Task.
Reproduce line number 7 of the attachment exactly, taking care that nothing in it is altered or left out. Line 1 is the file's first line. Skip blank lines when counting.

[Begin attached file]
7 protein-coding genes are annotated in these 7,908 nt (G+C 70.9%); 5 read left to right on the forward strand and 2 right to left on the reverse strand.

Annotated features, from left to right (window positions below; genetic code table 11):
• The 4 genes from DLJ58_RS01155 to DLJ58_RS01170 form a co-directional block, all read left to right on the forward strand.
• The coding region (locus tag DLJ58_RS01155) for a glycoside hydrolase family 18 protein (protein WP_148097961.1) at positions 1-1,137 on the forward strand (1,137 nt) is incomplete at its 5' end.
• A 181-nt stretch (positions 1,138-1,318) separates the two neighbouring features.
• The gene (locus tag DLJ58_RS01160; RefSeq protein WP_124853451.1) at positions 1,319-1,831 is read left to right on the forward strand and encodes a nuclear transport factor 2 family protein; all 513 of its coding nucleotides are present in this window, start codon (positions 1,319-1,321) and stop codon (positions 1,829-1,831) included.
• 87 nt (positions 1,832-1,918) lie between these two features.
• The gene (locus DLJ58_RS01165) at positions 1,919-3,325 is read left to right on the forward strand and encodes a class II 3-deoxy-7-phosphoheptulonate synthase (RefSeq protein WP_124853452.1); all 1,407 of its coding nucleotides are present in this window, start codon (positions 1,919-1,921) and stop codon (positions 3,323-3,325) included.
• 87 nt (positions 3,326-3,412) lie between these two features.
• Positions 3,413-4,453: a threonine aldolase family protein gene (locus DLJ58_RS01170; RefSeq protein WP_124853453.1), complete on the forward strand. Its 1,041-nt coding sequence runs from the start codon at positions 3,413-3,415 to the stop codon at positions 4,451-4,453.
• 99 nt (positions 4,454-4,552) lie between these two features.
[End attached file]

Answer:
• 87 nt (positions 1,832-1,918) lie between these two features.